The Vice Chancellor at the University of Sussex, Michael Farthing, warned last week that students will have to pay up to £7,500 annually to keep up standards in higher education. This was announced as lecturers carried out a one-day strike on Wednesday 5 May in response to the university’s decision to scrap 112 staff jobs in a bid to reduce spending by £5million.

The independent review of national student fees, known as the Browne Review, was launched on 15 March this year to investigate how student fees might change in the future. It includes consulting students on their priorities for changes to the higher education funding system and student finance.

The University of Sussex, as part of the 1994 Group of leading research-led institutions, has given evidence to the review. Professor Farthing said he hopes the report, to be published in full later this year, will recommend a significant increase in the current cap on top-up fees of £3,240 a year. Currently, these fees contribute approximately 17% of the annual income to the university.

The report could lead to fees of £7,000 a year, rising to around £14,000 for those studying more expensive courses, such as the sciences.

While the review committee is unlikely to sanction the rise straight away, it may permit institutions to increase fees above the rate of inflation – possibly up to £1,000 a year – as they move towards a free market.

A source close to the review told the Sunday Times that Lord Browne wanted “the cap off altogether, but he will go by tiers”.

Farthing added: “This is very much a personal view, but if the fees cap went up to £5,000 a year it would just about keep us where we are or get us back to where we were a couple of years ago in terms of funding.

“That won’t solve the problem and – if there is to continue to be a cap – I would have thought that if we’re going to maintain the unit of resource [in terms of funding per student] we’re probably looking at a cap of between £7,000 and £7,500.”

Evidence from the report already suggests the cap should rise to between £5,000 and £7,000. The only political party who had a firm policy on top-up fees during the election campaign was the Liberal Democrats who pledged to phase them out within six years. Labour and the Conservatives have said they will await the outcome of the inquiry.

The National Union of Students (NUS) reported that 200 Labour candidates have signed a pledge to oppose any increase in tuition fees – making it likely Labour will find it difficult to back a substantial rise. Only 13 Conservative candidates signed the pledge, compared to 400 Liberal Democrats.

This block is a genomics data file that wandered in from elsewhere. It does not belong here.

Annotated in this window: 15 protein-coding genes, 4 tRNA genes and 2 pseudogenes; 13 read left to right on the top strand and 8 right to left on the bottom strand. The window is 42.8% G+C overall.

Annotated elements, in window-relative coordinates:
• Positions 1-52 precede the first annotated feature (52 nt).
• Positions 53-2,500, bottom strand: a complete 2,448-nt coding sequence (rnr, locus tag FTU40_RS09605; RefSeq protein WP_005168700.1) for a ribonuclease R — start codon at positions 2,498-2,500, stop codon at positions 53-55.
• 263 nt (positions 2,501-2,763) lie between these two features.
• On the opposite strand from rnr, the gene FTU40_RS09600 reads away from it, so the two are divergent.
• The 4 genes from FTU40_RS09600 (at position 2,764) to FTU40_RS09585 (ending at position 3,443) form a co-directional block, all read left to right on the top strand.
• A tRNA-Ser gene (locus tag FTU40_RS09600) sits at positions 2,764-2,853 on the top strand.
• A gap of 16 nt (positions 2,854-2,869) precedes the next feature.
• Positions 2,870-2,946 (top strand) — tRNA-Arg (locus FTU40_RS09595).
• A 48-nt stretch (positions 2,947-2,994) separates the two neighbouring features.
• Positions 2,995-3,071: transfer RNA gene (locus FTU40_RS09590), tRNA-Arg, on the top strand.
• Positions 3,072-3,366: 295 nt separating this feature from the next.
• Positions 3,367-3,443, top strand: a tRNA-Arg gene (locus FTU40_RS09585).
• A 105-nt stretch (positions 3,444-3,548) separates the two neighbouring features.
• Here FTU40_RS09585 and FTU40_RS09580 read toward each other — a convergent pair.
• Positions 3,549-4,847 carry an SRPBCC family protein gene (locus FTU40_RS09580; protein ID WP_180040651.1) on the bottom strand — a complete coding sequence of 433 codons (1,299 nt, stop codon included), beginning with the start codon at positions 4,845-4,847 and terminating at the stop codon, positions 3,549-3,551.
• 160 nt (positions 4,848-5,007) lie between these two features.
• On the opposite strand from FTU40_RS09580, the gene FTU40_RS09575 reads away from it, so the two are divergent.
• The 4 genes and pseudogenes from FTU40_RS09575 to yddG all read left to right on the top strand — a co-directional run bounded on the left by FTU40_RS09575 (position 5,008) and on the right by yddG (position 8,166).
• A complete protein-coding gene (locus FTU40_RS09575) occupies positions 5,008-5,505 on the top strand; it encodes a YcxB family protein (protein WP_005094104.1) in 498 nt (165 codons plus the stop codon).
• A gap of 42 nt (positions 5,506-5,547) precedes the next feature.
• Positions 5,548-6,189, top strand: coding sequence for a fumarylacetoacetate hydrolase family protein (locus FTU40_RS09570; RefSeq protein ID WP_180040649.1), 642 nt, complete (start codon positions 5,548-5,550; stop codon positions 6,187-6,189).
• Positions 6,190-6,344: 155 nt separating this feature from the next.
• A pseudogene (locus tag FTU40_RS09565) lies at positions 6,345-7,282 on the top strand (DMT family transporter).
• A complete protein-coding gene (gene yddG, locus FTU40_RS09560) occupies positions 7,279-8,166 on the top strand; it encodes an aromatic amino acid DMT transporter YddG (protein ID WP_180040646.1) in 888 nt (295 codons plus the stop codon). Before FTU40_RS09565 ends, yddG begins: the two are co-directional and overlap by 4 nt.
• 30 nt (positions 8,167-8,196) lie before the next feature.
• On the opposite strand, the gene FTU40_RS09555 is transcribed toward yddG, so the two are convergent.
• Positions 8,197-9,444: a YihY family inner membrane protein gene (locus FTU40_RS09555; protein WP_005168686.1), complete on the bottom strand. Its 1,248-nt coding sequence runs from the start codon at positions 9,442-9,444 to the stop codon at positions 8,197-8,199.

James Hakner, spokesman for the university, said: “Wherever fees are set as a result of the Browne review, we will continue to ensure that talented students whatever their background can have access to high quality education at Sussex. We already exceed our benchmarks for widening participation, through the work we do with pupils from non-traditional and under-represented HE backgrounds.

He added: “We are committed to continuing the Sussex Bursary Scheme and other financial programmes that provide additional financial support for students from low income backgrounds.”

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  • The intent behind raising tuition fees is to increase funding to universities, greater funding is certainly a worthwhile goal, but the means of acquiring such funding is apparently devoid of any real consideration of the consequences. Today, not for the first time, I hear ‘parents may have to pay thousands’, and ‘the money has to come from somewhere’, and I am bewildered by the startling lack of thought on behalf of those who are charged with making these decisions. The assumption is that ‘children’ will be sent to university by their parents, who must stump up this extra cash for the privilege. The reaction to parents who cannot afford this is scholarships and bursaries. These cannot and will not be of benefit to the vast majority of potential students, and it is these young adults who ought be the focus of these discussions, not the relative wealth of their parents. I have, in the course of my university career, accumulated thousands of pounds worth of debt to fund myself. My parents were never in a position to fund me, nor would I have expected them to. I was not offered any financial help from any body, council or organisation, so I paid for myself and will continue to pay for many years to come. I am absolutely certain that there are many others like me, and hopefully there will be many more who will not be put off furthering their education by absurd demands for money from those who do not have it. If the rumours regarding Lord Browne’s views mainfest into reality and the tuition fee cap is lifted, or the Russell Group’s suggestion of a £9,000 fee is heeded, how many talented, gifted and intelligent people will feel, and rightly so, that they cannot afford to buy the chance to prove themselves worthy of a degree? I suspect, and fear, that it would be a substantial enough number of potential students that basic calculations will show that the increased fees coupled with reduced numbers paying them will result in a continuing shortfall in funding. Rises in tuition fees will serve no purpose other than to reduce the number of people attending university. If that is a secret intention, it should be done through academic achievement, not financial gerrymandering.